World Series Winner Mentors Blues Athletes and Throws Himself Into Life in Walla Walla
In the 2020 World Series, All-Star pitcher Blake Treinen had an opportunity that many athletes dream about—what he calls “the biggest stage, the biggest game of my career.”
In the ninth inning of Game 5, Treinen came in to pitch for the Los Angeles Dodgers against the Tampa Bay Rays. With his signature blazing fast pitches, the 32-year-old right-hander closed out the game in dramatic fashion, securing a crucial win for his team. The Dodgers went on to take home the coveted trophy in Game 6 of the series.
Scattered across the country and watching the World Series that same October evening, Whitman College athletes celebrated one of their own—a coach and friend. Treinen had encouraged and guided these teammates and alumni, and they will tell you it’s the character of the man that makes him a true champion.
More Than Just a Game
In baseball, home base is the ultimate destination. As a pro player since 2011, Treinen has made an impressive career of pursuing the plate’s corners and sweet spots with an arsenal of wicked pitches, including his sinker, cutter, slider and fastball.
Still, it’s the home and contentment that he’s found with his wife and young children in Walla Walla that he’s most grateful for. And according to Treinen, they may not have made the move to Washington at all if it weren’t for his off-season gig with Whitman College’s baseball program. (See “Joining the Blues.”) Treinen, who grew up in Kansas and previously played for the Oakland Athletics and Washington Nationals, joined the Blues coaching staff in the fall of 2015.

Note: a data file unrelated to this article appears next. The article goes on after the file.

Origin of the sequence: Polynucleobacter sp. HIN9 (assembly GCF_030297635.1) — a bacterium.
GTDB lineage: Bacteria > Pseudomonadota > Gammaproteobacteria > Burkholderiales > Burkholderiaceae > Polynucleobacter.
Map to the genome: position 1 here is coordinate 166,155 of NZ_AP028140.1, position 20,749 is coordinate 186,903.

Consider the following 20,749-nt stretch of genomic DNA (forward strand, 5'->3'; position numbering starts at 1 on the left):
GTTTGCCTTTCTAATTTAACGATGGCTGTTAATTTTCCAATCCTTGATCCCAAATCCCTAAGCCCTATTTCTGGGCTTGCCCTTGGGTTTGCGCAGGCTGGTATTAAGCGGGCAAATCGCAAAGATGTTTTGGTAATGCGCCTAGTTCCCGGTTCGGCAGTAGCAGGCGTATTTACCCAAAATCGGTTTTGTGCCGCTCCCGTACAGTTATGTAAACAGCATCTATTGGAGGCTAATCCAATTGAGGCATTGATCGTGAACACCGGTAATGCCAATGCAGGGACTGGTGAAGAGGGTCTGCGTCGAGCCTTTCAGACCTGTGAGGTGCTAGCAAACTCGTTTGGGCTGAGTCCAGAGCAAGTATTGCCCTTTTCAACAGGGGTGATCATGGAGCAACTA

“Having Blake on our staff has been tremendous,” says Head Coach Brian Kitamura ’10. “First and foremost, he’s a great person with an incredible family. His willingness to give his time to our program and to our student-athletes is something that we are really thankful for, especially with his schedule as a professional athlete.”
No sports achievement, even a World Series win, could ever compare to the rich rewards he gets from his family, deep faith and relationships, Treinen says. He recalls how that struck him following the 2020 World Series.
“I’m asking myself, ‘Look, you just had the biggest accomplishment of your lifetime potentially and do you feel satisfied?’ And I’m thinking, ‘No, I don’t. Nothing will fill the void in your heart meant for Jesus.’ So, what do you do? Chase another one and have the same feeling or realize that your life is worth more than just a game?”
Helping Out Any Way That He Can
According to Treinen, any positive influence he can bring to the Blues is immensely gratifying to him. “Most of my interactions are in the weight room with the players. So, when they walk in, I tell them, ‘Hey, when I’m here, ask me as many questions as you want. Because I’d love to help you out in any way that I can.’”
But he says the real credit for the quality of the program goes to Kitamura and his staff. “They do all the work really. That baseball program is successful because of what they do,” Treinen says. “The cool thing about BK [Kitamura] and the guys who are there is they’re all about coaching up quality humans, not just baseball players. And there are so many things in life that are more important than baseball.”
When asked about the kind of student-athletes Whitman recruits, Treinen chooses the word “cerebral.”
“They want to think like the Xs and Os and how things work. To me, that’s a great asset. What separates minor leaguers from big leaguers is your mental side. I’ve seen a lot of guys at Whitman who are mentally strong and they have the ability to see the bigger picture.”
As far as Whitman baseball program’s big picture, Treinen certainly plays into their bright future. “The knowledge he’s able to share about strength training and pitching has really helped our players with their development.” Kitamura says. But it’s more than that. “It’s pretty special to have a guy like Blake here to mentor our student-athletes, which is an integral part of our mission to help each of our players become the best person they can be.”
In January of 2021, the Los Angeles Dodgers signed Blake Treinen to a new two-year contract.